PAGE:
How to Add Yeast

February 10, 2010

Adding yeast to beer wort or wine must to start the fermentation process is called pitching.

When I first started brewing, I would simply add the yeast to my batch. There is nothing wrong doing it this way, but it is not the optimal way. This is because it is sometimes shocked by temperature and the presence of so much consumable sugar.

The preferred way is a method called rehydrating. Take some water at about 100 degrees and add the yeast, and maybe a little bit of sugar, and then let it sit for fifteen minutes up to four hours. The yeast will begin multiplying a little bit and will create a little bit of foam, which is a good sign they are ready to be pitched into the batch.

The difference between the rehydrating and not is that rehydrating creates healthier yeast, which becomes evident as the batch will start fermenting sooner than if the yeast had not been rehydrated.

That said, there are times that I still don’t rehydrate. For instance, I’ve used Whole Foods unfiltered (unfermented) pasteurized apple cider several times now that I know what the SG and pH is, so I don’t need to take samples, and therefore do not handle any of the pasteurized juice. In an effort to reduce contamination from tap water, I will pitch the yeast without rehydrating it.

The important thing is to follow the directions for the yeast, because they are written to provide you with the most optimal conditions for that kind of yeast. My husband recently started a new beer, and the yeast he was using told him just to pitch it without rehydrating it. He thought this was odd, so he decided to ignore the directions, and he went ahead and rehydrated it. Well, that yeast kind of made these little globs, and when he pitch it, the globs floated on top of his beer wort, looking quite odd and causing him some alarm. I’m sure it will be quite fine, but goes to show that one should follow the directions on the yeast packet when it comes to pitching yeast.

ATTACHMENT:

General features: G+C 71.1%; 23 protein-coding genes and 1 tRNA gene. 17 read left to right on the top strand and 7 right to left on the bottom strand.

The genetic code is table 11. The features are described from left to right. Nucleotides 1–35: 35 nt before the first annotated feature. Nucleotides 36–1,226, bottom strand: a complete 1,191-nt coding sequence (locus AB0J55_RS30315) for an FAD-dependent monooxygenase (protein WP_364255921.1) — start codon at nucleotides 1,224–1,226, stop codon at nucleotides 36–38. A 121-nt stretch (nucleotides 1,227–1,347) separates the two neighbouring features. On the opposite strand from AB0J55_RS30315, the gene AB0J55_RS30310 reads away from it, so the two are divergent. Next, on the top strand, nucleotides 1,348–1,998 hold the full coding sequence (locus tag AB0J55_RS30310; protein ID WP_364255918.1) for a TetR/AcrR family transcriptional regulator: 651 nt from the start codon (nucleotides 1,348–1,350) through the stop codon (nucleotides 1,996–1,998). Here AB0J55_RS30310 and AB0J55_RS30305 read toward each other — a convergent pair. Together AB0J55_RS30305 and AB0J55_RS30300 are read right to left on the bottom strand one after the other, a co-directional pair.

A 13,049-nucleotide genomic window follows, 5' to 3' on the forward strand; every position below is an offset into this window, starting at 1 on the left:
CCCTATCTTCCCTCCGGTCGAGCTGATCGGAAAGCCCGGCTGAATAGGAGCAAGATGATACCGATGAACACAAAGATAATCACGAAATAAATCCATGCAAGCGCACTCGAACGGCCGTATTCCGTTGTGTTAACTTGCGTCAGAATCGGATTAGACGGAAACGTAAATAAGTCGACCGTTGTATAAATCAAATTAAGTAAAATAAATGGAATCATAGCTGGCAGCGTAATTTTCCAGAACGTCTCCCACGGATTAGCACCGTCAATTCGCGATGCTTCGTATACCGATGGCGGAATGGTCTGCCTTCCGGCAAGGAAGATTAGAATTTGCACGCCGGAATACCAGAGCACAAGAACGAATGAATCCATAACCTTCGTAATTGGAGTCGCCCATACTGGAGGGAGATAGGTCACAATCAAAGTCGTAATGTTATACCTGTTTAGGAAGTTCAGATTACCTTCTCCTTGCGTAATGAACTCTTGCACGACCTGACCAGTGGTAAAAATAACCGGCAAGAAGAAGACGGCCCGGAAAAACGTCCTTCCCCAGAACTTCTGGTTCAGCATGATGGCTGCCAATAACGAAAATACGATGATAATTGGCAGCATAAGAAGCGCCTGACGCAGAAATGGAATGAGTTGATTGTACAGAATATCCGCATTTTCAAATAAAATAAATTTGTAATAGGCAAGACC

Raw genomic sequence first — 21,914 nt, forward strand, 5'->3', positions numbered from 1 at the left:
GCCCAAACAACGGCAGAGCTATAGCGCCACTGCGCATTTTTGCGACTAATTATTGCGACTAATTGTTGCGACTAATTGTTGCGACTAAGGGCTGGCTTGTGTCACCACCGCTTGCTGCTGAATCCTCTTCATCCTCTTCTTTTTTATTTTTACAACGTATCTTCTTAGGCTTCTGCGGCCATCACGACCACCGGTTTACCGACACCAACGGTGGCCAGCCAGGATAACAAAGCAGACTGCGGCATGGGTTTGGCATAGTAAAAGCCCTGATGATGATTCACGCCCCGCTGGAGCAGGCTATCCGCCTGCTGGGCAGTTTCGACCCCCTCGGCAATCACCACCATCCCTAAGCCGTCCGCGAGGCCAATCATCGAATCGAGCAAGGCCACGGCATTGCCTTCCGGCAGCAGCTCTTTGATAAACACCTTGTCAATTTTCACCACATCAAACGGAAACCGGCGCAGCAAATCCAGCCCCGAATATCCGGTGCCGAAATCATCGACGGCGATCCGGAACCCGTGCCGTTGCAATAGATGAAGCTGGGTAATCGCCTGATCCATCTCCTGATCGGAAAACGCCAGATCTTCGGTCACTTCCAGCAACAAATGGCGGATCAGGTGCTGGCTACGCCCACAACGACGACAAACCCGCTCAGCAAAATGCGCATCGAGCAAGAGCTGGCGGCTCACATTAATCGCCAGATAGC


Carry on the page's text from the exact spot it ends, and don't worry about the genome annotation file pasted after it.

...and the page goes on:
3 Responses to “How to Add Yeast”

  1. […] either Campden Tablets or powdered potassium metasulfites. It is usually added 24 hours before the yeast is pitched, and then about every 180 days and right before bottling because sulfites do fade […]

  2. […] want to take a risk of losing the batch, especially since the pH is a bit high. Yesterday, I pitched a Montrachet yeast, and I will add yeast nutrient once it gets […]

Leave a Reply

Fill in your details below or click an icon to log in: Logo

You are commenting using your account. Log Out /  Change )

Google+ photo

You are commenting using your Google+ account. Log Out /  Change )

Twitter picture

You are commenting using your Twitter account. Log Out /  Change )

Facebook photo

You are commenting using your Facebook account. Log Out /  Change )


Connecting to %s

%d bloggers like this: